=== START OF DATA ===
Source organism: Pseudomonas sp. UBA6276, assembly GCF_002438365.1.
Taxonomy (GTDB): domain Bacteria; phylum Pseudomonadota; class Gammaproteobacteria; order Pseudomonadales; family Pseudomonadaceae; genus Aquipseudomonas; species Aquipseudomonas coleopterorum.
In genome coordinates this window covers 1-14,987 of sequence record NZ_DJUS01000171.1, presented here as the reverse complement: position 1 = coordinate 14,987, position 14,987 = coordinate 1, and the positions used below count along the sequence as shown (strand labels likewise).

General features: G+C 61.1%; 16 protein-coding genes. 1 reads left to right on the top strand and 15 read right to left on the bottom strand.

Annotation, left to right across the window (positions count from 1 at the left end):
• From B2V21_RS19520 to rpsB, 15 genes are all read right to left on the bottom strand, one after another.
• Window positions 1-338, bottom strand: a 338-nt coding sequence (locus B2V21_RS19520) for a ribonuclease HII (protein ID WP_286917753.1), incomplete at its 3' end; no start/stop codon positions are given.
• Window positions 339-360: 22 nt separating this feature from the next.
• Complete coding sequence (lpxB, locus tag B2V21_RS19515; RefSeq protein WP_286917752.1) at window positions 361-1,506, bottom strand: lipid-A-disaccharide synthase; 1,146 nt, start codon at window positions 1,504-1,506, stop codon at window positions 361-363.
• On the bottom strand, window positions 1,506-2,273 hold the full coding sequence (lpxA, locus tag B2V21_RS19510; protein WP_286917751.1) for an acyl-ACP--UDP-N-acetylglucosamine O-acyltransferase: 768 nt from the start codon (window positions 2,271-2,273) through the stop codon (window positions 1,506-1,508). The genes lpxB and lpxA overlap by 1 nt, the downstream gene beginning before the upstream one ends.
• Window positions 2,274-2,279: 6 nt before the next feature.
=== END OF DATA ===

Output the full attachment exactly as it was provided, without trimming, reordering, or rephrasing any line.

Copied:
Source organism: Pseudomonas sp. UBA6276, assembly GCF_002438365.1.
Taxonomy (GTDB): domain Bacteria; phylum Pseudomonadota; class Gammaproteobacteria; order Pseudomonadales; family Pseudomonadaceae; genus Aquipseudomonas; species Aquipseudomonas coleopterorum.
In genome coordinates this window covers 1-14,987 of sequence record NZ_DJUS01000171.1, presented here as the reverse complement: position 1 = coordinate 14,987, position 14,987 = coordinate 1, and the positions used below count along the sequence as shown (strand labels likewise).

General features: G+C 61.1%; 16 protein-coding genes. 1 reads left to right on the top strand and 15 read right to left on the bottom strand.

Annotation, left to right across the window (positions count from 1 at the left end):
• From B2V21_RS19520 to rpsB, 15 genes are all read right to left on the bottom strand, one after another.
• Window positions 1-338, bottom strand: a 338-nt coding sequence (locus B2V21_RS19520) for a ribonuclease HII (protein ID WP_286917753.1), incomplete at its 3' end; no start/stop codon positions are given.
• Window positions 339-360: 22 nt separating this feature from the next.
• Complete coding sequence (lpxB, locus tag B2V21_RS19515; RefSeq protein WP_286917752.1) at window positions 361-1,506, bottom strand: lipid-A-disaccharide synthase; 1,146 nt, start codon at window positions 1,504-1,506, stop codon at window positions 361-363.
• On the bottom strand, window positions 1,506-2,273 hold the full coding sequence (lpxA, locus tag B2V21_RS19510; protein WP_286917751.1) for an acyl-ACP--UDP-N-acetylglucosamine O-acyltransferase: 768 nt from the start codon (window positions 2,271-2,273) through the stop codon (window positions 1,506-1,508). The genes lpxB and lpxA overlap by 1 nt, the downstream gene beginning before the upstream one ends.
• Window positions 2,274-2,279: 6 nt before the next feature.